As the bombing of the Gaza Strip continues, diplomats have intensified their efforts in recent hours to reach a solution, albeit temporary, for a ceasefire in Gaza and the delivery of Israeli hostages. Egypt has invited delegations from the Jewish state and Hamas to Cairo to reach an agreement after months of impasse with Qatari mediators in Doha, and even from Riyadh, where the World Economic Forum is taking place, rumors are flying on a possible agreement between the parties involved in the conflict, after more than 200 days of fighting. Sameh Shoukry, Egyptian Foreign Minister, said he was “confident” about the new truce proposal that Hamas leaders are currently evaluating: “The proposal took into account the positions of both parties,” he said. assured the Egyptian minister. It was his British counterpart David Cameron who detailed the agreement, highlighting the obstacles to its signature. “It is a very generous proposal”, explained from Riyadh the former prime minister, now a minister in the Sunak government, “40 days of ceasefire and the possible release of thousands of Palestinian prisoners in exchange for the release of all Israeli hostages. “. Without the release of all the hostages, Cameron said, “the war will not end.” But US Secretary of State Antony Blinken warns: “They have to decide, and quickly. The only thing standing in the way of the people of Gaza and a ceasefire is Hamas. »

The future of the Palestinians

In Saudi Arabia, where Blinken is also located, the future of the Palestinian territories is also being discussed once military operations in the Gaza Strip have ended. Cameron has been clear: for a two-state solution to become feasible, and one championed by the most influential regional actors, Hamas leaders and all those who participated in the October 7 attack in Israel must leave Gaza. A condition which seems complex to respect but which Israel and its allies do not intend to give in to. Saudi Foreign Minister Faisal bin Farhan, after the meeting with Blinken, said the two countries were “very, very close” to reaching an agreement on the future of the Gaza Strip. “Most of the work has already been done,” the minister said according to Sky News, “we have the outline of what we think should happen on the Palestinian front.”

The Riyadh summit

The plan proposed by the Israeli government, obtained thanks to the mediation of Egypt and Qatar, provides for a 40-day pause in the fighting in exchange for the release of at least 33 hostages including women, minors, people elderly and sick. “The proposal is still under study,” Izzat al-Risheq, a Hamas official, said today. This afternoon, Monday April 29, Foreign Minister Antonio Tajani will also be in Riyadh, Saudi Arabia, for a series of meetings and conferences on the war in Gaza and in general on the crisis in the Middle East. Also present was US Secretary of State Antony Blinken, who will then continue his new trip to the region to avoid the possibility of a new military escalation in the confrontation between Israel and Hamas. “Hamas faces an extraordinarily generous offer from Israel. And right now – Blinken said from Riyadh – the only thing standing in the way of the people of Gaza and a ceasefire is Hamas. They have to decide and they have to decide quickly. I hope they make the right decision, we can have a fundamental change in the dynamic.”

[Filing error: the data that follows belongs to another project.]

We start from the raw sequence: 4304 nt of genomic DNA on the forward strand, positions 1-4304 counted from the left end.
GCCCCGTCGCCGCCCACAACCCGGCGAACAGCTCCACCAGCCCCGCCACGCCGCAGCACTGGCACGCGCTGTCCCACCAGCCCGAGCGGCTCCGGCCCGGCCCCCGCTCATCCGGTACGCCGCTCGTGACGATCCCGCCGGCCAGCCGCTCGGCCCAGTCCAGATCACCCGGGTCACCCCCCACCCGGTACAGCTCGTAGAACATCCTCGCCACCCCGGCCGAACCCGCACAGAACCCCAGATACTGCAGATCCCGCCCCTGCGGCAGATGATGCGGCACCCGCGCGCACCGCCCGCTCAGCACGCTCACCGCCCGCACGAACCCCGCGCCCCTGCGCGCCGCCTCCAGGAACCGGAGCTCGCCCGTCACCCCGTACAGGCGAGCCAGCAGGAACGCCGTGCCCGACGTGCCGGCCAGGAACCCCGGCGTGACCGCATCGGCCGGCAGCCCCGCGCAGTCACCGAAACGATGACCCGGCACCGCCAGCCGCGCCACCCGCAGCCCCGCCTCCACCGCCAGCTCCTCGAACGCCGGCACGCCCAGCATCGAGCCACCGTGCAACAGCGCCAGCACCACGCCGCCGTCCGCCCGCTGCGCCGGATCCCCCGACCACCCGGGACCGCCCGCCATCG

Negotiations in Egypt

While foreign ministers meet in Saudi Arabia to discuss the situation in Gaza, negotiations continue in Egypt to obtain a temporary ceasefire and the return of hostages held by Hamas. Today, the Egyptian government invited an Israeli delegation to Cairo for a meeting in which the Palestinian militia is also expected to participate. The invitation, written on Israel Times, “aims to speed up the process and provide the necessary clarifications on the observations that will be presented by the Hamas delegation which will visit Cairo”. The Israeli delegation, an anonymous source explains to the newspaper, “will be authorized to provide responses to requests raised by Hamas, but will not be authorized to make decisions or present official positions.”

Israeli raids on Rafah

There are at least 27 deaths, according to Al Jazeera, the results of Israeli nighttime bombings on Rafah and Gaza City. According to some Palestinian health officials, the victims included six women and five children, including a five-day-old newborn. Many more people were later injured in airstrikes that hit three homes in Rafah, the southernmost town of the Palestinian enclave. “Only the Americans can stop them,” warned Abu Mazen, president of the Palestinian National Authority, in recent hours about the Israeli attacks on Rafah. While Benjamin Netanyahu ignores international pressure from those asking him to suspend the military campaign on Gaza, a summit is underway in Saudi Arabia to try to reach an agreement between Israel and Hamas.

Hamas: “Our leadership remains in Doha”

Abou Marzouk, a senior Hamas official, denies rumors that the political leadership of the Palestinian terrorist group could leave Qatar to settle in Iraq, Syria or Turkey. “Any potential transfer, which is not taking place at the moment, would take place in Jordan,” Marzouk told Iranian al-Alam television. “Jordan – he added – is a nation that supports the Palestinian resistance and Hamas maintains positive relations with the Jordanian government.”

On the cover: A camp for displaced people in Rafah, Gaza Strip (EPA/Haitham Imad)

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